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The Time We Have Left

The moment-to-moment phenomenon of experience is difficult to pin down and is probably impossible for us to fully understand, for the paradoxically simple reason that we are always in it. We can’t get the detachment and observational distance to see it objectively. There is no perspective on experience itself since experience is the place where all perspective is grounded.

But my conversation with Anthony De Mello, Walter Truett Anderson, and John A.T. Robinson has at least clarified terms that can help us slow down the process of experience and make some important distinctions.

Throughout our conversation, De Mello has spoken to the dual nature of awareness, in the way that experience looks within the self to its ground (the S-G axis), and beyond the self to the other (the S-O axis). Lying beneath the self-conscious ego (or simply “self”) and prior to it developmentally, ground is preconscious and “below” the reach of words, making it ineffable. Looking out, on the other hand, reveals a vast field of otherness, putting self in relation with an-other (countless others, in fact).

This is where language is useful: in the work of naming, classifying, defining and explaining this relational field in terms that are meaningful to the out-looking self. Of my three conversation partners, Anderson is the one who examines this construction of meaning from multiple angles – art, advertising, politics, psychology, science and religion.

Although he makes the unfortunate mistake of confusing our construction projects with reality – as others before him in the study of “the social construction of reality” had done – Anderson helps to pull aside the curtain on the wizard at work. For the purpose of constructing a meaningful world, the self (with assistance and guidance from the larger culture) weaves a complicated web around the primary concerns of security, identity and significance.

We spin our world, forget that we did it (and are doing it now), and proceed to assume and defend it as “the way things really are.” But it’s even more complicated than that: because identity is co-constructed with the world it inhabits, even our self concept is something we make up. What we might have thought was a stable place to stand as we put together and repair our world is not stable at all, but is continually adjusted and repositioned like scaffolding according to the work at hand.

All of this could leave us feeling rather nihilistic – that what we call reality is really nothing at all. Behind all the words, values and stories we string across the Void, there is no reality to speak of. Just emptiness, nothingness, no-thingness.

The key difference between the postmodern position of metaphysical nonrealism that I support and out-and-out nihilism is that nonrealism remains open to the mystery of a reality we can’t speak of, while nihilism is ready to throw out the baby (the real presence of mystery) with the bathwater (language and the meanings we project on reality). There is nothing logically or conceptually inconsistent with acknowledging a presence that can’t be named.

And yet, perhaps only mystics (or the mystic within each of us) can suspend the impulse to name the mystery. Meaning-making is in our nature and probably can’t be permanently suppressed without serious repercussions like depression, despair, and insanity. So the question becomes, What do we name the mystery? and How can we talk about it?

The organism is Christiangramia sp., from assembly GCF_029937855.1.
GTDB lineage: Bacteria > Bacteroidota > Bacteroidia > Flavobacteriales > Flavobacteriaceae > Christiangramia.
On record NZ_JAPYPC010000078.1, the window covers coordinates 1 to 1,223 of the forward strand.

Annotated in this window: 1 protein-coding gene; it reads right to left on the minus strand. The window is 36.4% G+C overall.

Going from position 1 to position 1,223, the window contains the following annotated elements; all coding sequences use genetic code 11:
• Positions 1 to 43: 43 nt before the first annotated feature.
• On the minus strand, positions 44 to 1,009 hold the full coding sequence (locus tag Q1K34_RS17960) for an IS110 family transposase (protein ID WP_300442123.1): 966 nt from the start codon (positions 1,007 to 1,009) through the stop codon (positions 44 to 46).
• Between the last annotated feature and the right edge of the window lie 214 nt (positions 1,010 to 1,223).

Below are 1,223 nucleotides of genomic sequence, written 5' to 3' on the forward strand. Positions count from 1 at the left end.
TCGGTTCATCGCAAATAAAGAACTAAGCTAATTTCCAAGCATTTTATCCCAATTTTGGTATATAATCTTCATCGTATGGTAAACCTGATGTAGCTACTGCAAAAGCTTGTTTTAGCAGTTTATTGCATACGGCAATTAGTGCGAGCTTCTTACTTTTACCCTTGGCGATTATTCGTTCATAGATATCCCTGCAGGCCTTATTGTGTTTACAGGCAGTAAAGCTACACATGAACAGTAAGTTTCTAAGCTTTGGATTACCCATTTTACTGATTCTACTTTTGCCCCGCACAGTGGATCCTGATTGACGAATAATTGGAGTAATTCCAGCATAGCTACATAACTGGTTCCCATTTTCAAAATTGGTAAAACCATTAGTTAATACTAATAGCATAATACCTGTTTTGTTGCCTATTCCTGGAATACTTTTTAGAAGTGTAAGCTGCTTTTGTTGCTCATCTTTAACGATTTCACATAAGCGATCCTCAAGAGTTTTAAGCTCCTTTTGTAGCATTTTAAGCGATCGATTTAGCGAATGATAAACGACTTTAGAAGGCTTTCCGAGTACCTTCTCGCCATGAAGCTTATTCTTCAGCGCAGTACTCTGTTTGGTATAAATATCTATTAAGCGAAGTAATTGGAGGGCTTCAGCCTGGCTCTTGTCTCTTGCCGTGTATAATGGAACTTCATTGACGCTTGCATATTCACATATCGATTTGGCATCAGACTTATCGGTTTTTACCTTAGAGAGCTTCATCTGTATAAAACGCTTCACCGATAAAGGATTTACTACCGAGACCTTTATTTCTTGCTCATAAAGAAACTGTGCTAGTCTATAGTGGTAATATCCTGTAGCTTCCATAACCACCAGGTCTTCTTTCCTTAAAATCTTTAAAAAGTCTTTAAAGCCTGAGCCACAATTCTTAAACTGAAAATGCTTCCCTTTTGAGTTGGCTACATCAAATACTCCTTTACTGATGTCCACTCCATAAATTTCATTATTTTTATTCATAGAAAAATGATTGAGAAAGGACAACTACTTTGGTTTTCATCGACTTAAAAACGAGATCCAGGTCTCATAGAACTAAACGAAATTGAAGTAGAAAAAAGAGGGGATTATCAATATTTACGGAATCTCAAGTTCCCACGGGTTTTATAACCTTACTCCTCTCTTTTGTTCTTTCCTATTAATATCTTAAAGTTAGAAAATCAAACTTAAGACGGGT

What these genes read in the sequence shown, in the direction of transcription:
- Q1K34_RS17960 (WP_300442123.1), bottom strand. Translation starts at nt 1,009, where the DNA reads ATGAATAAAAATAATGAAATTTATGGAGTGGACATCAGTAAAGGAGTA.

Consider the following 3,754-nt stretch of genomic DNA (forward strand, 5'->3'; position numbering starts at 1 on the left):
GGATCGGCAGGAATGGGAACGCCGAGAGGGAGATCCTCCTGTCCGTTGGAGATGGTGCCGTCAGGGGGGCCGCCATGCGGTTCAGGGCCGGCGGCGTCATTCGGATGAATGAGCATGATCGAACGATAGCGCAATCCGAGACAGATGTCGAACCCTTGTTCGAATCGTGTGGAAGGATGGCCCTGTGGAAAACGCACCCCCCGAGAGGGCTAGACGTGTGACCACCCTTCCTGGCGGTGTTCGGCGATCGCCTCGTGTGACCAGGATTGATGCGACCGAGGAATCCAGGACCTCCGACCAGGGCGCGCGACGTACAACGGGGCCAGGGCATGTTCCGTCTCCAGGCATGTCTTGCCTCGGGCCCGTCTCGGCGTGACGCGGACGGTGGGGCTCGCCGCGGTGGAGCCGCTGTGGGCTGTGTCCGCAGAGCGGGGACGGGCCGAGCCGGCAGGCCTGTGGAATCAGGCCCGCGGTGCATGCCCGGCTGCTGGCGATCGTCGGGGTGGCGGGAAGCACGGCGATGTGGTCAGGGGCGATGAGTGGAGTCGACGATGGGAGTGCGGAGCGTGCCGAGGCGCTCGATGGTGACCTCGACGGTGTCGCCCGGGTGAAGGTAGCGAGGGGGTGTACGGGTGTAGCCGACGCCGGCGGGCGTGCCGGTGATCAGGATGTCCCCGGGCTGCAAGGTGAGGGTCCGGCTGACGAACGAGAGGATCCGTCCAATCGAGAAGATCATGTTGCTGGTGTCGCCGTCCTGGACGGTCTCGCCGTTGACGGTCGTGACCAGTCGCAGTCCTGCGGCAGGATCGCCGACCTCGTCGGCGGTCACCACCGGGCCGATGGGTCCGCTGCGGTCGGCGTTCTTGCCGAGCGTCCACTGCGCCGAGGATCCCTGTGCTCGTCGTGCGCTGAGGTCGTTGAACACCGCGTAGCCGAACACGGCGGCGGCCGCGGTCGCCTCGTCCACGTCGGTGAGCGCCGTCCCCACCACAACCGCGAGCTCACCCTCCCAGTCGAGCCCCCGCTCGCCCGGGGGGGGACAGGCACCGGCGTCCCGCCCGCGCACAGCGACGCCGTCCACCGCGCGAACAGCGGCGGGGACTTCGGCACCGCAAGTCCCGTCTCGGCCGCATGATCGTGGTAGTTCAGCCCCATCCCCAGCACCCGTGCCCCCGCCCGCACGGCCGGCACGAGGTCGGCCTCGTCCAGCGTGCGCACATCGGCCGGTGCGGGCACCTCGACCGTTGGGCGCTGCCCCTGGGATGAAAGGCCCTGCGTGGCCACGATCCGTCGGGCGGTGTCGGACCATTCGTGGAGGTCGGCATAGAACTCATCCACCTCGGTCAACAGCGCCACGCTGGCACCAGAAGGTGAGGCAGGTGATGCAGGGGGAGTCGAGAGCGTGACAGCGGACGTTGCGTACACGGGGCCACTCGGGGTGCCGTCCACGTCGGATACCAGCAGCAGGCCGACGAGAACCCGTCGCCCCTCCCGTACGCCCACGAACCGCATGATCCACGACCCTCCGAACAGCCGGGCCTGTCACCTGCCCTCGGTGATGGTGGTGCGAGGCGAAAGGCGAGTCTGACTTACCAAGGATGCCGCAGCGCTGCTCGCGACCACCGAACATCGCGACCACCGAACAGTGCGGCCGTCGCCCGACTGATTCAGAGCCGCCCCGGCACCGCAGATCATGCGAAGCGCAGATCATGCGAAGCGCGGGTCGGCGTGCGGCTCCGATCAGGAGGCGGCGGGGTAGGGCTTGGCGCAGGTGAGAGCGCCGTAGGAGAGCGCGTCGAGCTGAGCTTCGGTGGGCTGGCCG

This is where Robinson’s “two eyes on truth” becomes relevant – especially when we consider the opportunities and potential consequences of inter-religious dialogue. Religion is frequently where our metaphors, stories and beliefs about the way things really are find supernatural authorization and proceed to become absolute, infallible, and inerrant. With only one eye on reality, our line of vision is flat and narrow, lacking an ability to appreciate background, context, paradox and transcendence.

One eye looks inward to the ground of being (S-G), as the other opens out to the otherness round about (S-O). One is introverted, contemplative and mystical, while the other is extroverted, active, and relational. The first one hesitates to speak in the face of mystery for the sake of prolonging the experience of real presence. The second one can’t stop talking, for the simple reason that talking about reality pushes it away far enough (so to speak) where we can begin making sense of it.

Talking about anything entails making it into an object of thought, and what we gain in meaningfulness comes at a cost of removing us from the stream of direct experience. But the mind needs meaning like the body needs blood, and so we talk. Robinson makes the point that healthy religion must honor the balance between silence and speech, experience and meaning, being quiet in the presence of mystery and engaging in god-talk.

Awareness, meaning, and dialogue: My three partners in conversation, then, complete a compelling picture of our human experience of reality and how we go about making sense of it. Together they offer an interesting model for guiding us into our shared future on this planet – if there is a chance of it being long, creative and prosperous for all involved.

We need to be more psychospiritually attuned with our own experience in the moment (De Mello), more intentional and honest in our construction of meaning (Anderson), and more committed to opening both eyes to the present mystery of reality (Robinson). If we can strengthen these disciplines within ourselves, our interactions with others – especially with those who stand in a very difference “world-space” than we – will bear fruit in understanding, compassion, community and well-being.